Artistic Director Kevin McKenzie called her, ‘a joy…for every minute of 20 years! She is gifted and smart, willing to absorb from her peers and be an example at the same time. We have watched her grow organically into her potential – blossoming into a truly unique American ballerina with an astonishing command and range of repertoire.'”
As she celebrates her 20th season with ABT, Gill makes the cover of Irish America, and is named one of their inaugural “Top 50 Power Women”. Brava!
“[T]he fundamental key to embodying Giselle is to radiate purity and sensitivity. In the first act, she glows with an inner joy and with her love for dance and for Albrecht. She is so honest, and her feelings for Albrecht so wholehearted, that she cannot reconcile his betrayal with her soulful belief in the goodness of the world.”
In Pointe Magazine, my sister Gill explains her process for embodying (and mastering) the psychology of Giselle. (Hint: Dancing well helps too.) “[E]ven death pales in the face of her eternal compassion…Her inner joy is now a quiet sadness, but more than ever she exudes love.”
Cause your friends don’t dance, and if they don’t dance, well they’re no friends of mine. Mental health break: An intricate supercut of famous dance scenes from the movies
. But no Center Stage
? C’mon now.
“In his book ‘Looking at the Dance’ (1949), the critic Edwin Denby wrote that Mr. Franklin’s dancing ‘always makes perfect sense; like a true artist, he is completely at the service of the role he takes, and his straight delight in dancing, his forthright presence and openhearted nature give his version of the great classic roles a lyric grace that is fresh and sweet.’ In her book ‘Dance to the Piper’ (1952), Agnes de Mille described him as ‘strong as a mustang, as sudden, as direct and as inexhaustible.'”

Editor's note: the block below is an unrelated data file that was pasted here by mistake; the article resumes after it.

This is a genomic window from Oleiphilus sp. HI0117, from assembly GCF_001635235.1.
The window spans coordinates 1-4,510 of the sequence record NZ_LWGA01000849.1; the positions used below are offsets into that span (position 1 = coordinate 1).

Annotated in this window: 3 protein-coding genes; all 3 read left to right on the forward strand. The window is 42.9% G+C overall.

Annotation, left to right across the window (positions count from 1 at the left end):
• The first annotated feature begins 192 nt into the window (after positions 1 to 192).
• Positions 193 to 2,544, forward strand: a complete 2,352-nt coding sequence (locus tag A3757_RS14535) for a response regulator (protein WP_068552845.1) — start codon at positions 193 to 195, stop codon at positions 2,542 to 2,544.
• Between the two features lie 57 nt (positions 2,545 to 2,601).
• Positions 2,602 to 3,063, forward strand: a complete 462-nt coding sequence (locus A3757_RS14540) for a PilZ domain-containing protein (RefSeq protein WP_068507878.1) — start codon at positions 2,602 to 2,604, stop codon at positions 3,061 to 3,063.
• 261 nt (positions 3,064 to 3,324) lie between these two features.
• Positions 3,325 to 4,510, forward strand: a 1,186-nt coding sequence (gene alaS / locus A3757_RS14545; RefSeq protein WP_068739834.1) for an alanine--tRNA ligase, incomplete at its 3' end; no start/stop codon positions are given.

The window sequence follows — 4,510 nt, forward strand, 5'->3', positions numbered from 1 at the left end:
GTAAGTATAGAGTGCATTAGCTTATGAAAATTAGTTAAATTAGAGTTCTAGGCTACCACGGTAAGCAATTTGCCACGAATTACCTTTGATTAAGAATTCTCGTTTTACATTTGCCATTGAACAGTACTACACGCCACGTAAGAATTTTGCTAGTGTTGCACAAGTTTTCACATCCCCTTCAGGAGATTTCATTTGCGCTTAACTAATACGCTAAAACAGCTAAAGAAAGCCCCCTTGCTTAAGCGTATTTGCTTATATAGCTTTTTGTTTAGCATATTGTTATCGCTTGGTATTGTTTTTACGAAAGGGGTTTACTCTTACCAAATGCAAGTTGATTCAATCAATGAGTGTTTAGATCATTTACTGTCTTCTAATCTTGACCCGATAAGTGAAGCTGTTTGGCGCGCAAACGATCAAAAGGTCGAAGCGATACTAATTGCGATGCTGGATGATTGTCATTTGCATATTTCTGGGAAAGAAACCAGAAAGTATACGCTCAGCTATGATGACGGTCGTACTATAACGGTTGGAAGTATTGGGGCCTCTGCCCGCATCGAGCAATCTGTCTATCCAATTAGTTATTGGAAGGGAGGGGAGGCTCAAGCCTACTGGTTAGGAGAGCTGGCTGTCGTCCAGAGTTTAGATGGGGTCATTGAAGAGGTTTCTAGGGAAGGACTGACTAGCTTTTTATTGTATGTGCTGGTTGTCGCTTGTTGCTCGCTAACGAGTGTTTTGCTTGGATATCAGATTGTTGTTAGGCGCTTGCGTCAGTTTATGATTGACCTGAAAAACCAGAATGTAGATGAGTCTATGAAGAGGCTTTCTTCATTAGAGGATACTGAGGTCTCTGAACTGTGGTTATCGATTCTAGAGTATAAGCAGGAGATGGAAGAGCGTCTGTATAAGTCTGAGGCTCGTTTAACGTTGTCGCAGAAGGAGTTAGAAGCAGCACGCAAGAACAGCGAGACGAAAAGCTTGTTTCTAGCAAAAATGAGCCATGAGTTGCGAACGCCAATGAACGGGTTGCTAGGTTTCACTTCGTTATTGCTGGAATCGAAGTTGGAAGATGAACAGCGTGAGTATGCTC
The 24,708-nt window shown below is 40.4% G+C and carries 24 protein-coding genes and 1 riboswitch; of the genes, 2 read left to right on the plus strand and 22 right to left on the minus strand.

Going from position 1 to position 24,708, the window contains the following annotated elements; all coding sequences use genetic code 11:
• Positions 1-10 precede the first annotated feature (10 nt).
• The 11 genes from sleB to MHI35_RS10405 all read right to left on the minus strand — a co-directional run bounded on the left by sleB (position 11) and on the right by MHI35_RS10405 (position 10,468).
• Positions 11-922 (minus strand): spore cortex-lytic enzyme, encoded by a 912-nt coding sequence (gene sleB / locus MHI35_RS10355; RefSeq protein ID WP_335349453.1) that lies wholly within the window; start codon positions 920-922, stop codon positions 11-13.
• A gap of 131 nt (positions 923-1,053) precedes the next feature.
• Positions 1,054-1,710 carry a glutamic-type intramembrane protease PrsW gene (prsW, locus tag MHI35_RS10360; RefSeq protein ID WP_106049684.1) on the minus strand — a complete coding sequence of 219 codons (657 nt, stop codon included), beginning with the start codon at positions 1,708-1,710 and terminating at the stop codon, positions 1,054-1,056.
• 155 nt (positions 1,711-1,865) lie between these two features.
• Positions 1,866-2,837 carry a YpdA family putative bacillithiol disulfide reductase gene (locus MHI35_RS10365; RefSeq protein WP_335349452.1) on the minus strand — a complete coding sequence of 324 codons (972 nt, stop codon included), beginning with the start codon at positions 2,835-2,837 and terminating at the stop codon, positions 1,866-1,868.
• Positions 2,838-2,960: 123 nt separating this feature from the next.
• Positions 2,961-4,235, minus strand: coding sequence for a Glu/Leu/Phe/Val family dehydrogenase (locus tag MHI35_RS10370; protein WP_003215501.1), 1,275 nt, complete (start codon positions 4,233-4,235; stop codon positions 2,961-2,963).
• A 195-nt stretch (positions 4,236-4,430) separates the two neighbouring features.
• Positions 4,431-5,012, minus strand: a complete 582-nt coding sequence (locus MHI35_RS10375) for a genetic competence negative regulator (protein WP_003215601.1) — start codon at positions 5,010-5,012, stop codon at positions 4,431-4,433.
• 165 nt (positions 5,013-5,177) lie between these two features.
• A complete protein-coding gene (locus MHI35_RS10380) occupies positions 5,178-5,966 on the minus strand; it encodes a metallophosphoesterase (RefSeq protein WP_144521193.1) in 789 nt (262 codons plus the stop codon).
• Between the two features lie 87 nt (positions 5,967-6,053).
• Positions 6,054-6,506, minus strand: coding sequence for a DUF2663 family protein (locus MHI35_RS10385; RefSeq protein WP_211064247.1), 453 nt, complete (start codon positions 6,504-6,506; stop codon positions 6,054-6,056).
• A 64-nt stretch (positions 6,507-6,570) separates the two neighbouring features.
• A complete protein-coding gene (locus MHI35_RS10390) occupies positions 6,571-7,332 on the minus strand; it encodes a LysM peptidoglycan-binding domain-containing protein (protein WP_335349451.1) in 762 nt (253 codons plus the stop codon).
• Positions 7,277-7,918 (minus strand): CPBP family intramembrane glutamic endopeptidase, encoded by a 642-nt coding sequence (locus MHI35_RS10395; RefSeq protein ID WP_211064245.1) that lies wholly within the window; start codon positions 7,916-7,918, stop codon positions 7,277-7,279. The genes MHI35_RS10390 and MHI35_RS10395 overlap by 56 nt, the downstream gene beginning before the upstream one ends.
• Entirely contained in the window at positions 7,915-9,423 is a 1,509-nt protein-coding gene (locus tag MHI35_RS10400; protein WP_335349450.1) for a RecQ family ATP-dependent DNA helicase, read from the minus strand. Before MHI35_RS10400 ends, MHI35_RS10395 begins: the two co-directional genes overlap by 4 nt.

He passed in May but I found out this week via my sister’s new Twitter feed: Frederic Franklin, 1914-2013. Up until very recently, you could still Franklin on the ABT stage, as the priest in Romeo and Juliet and similar roles. For Gill as for many other contemporary dancers who got to know him, he was a living link to an earlier generation of ballet. And, if you’ve seen the splendid documentary Ballets Russes, he was a lively and engaging wit as well, with a long life of stories to tell. RIP.
Also in the trailer bin of late, Qi Huan and my sister
fall in love — and flee the undead — in Toa Fraser’s upcoming film adaptation of RZNB’s Giselle
. Obviously, I’m in — and I’m very curious to see how the non-ballet footage is worked into the movie.
As found here
while checking to see if the WaPo
had reviewed last Saturday’s Le Corsaire at the Kennedy Center — they seem to have caught up with ABT earlier in the week
— a fan-made GIF of Gill rocking her fouettes
, again and again and again…
“We decided to walk around and for a moment we were like, ‘Are we in Toronto?’ We covered most of downtown in an hour. But as the days went on, we realized that there is great food, it’s very eclectic, and the vibe is quite funky.
Picking up the baton from the NYT, who covered their imminent departure back in August, New Zealand’s Dominion Post checks in with Gill and Ethan on their new (zealand) digs. “Murphy’s family visited New Zealand a few years ago and were charmed by it another factor in the couple choosing to come. They had serious talks about it, though ‘and thought’, says Murphy, ‘about how we felt, individually and together, professionally and personally. A big driver is that it’s a naturally beautiful country, and then coming here and seeing the potential of dance.‘”
to a bride-to-be, a hearty congratulations and best wishes to my sister Gillian
and her longtime boyfriend Ethan
on their recent engagement. Ethan popped the question at ABT’s opening gala last week
and, as you can see, he caught little sis by surprise. Much love to you both.